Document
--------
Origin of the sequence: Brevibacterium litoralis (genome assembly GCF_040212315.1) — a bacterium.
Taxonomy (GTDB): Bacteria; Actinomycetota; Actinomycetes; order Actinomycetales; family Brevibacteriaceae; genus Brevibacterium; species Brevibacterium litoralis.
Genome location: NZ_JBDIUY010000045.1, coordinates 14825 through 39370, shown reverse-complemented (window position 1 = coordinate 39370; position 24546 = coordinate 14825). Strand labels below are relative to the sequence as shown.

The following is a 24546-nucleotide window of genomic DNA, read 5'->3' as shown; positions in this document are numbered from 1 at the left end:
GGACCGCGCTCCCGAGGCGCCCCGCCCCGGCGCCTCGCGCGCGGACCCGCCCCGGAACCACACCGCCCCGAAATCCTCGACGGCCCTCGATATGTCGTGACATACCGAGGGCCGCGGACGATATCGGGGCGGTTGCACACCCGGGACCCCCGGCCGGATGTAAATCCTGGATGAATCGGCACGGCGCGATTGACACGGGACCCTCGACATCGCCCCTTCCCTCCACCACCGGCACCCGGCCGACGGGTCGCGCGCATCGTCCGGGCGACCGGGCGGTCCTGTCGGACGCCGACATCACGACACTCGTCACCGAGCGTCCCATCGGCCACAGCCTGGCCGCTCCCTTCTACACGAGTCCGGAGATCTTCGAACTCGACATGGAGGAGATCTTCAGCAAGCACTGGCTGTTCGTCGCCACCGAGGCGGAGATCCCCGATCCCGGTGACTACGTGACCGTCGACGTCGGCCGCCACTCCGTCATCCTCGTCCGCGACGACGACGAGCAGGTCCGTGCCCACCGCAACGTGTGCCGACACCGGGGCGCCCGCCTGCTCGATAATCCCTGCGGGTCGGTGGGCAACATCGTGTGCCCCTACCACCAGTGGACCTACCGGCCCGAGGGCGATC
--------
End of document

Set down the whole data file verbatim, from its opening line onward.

Origin of the sequence: Brevibacterium litoralis (genome assembly GCF_040212315.1) — a bacterium.
Taxonomy (GTDB): Bacteria; Actinomycetota; Actinomycetes; order Actinomycetales; family Brevibacteriaceae; genus Brevibacterium; species Brevibacterium litoralis.
Genome location: NZ_JBDIUY010000045.1, coordinates 14825 through 39370, shown reverse-complemented (window position 1 = coordinate 39370; position 24546 = coordinate 14825). Strand labels below are relative to the sequence as shown.

The following is a 24546-nucleotide window of genomic DNA, read 5'->3' as shown; positions in this document are numbered from 1 at the left end:
GGACCGCGCTCCCGAGGCGCCCCGCCCCGGCGCCTCGCGCGCGGACCCGCCCCGGAACCACACCGCCCCGAAATCCTCGACGGCCCTCGATATGTCGTGACATACCGAGGGCCGCGGACGATATCGGGGCGGTTGCACACCCGGGACCCCCGGCCGGATGTAAATCCTGGATGAATCGGCACGGCGCGATTGACACGGGACCCTCGACATCGCCCCTTCCCTCCACCACCGGCACCCGGCCGACGGGTCGCGCGCATCGTCCGGGCGACCGGGCGGTCCTGTCGGACGCCGACATCACGACACTCGTCACCGAGCGTCCCATCGGCCACAGCCTGGCCGCTCCCTTCTACACGAGTCCGGAGATCTTCGAACTCGACATGGAGGAGATCTTCAGCAAGCACTGGCTGTTCGTCGCCACCGAGGCGGAGATCCCCGATCCCGGTGACTACGTGACCGTCGACGTCGGCCGCCACTCCGTCATCCTCGTCCGCGACGACGACGAGCAGGTCCGTGCCCACCGCAACGTGTGCCGACACCGGGGCGCCCGCCTGCTCGATAATCCCTGCGGGTCGGTGGGCAACATCGTGTGCCCCTACCACCAGTGGACCTACCGGCCCGAGGGCGATC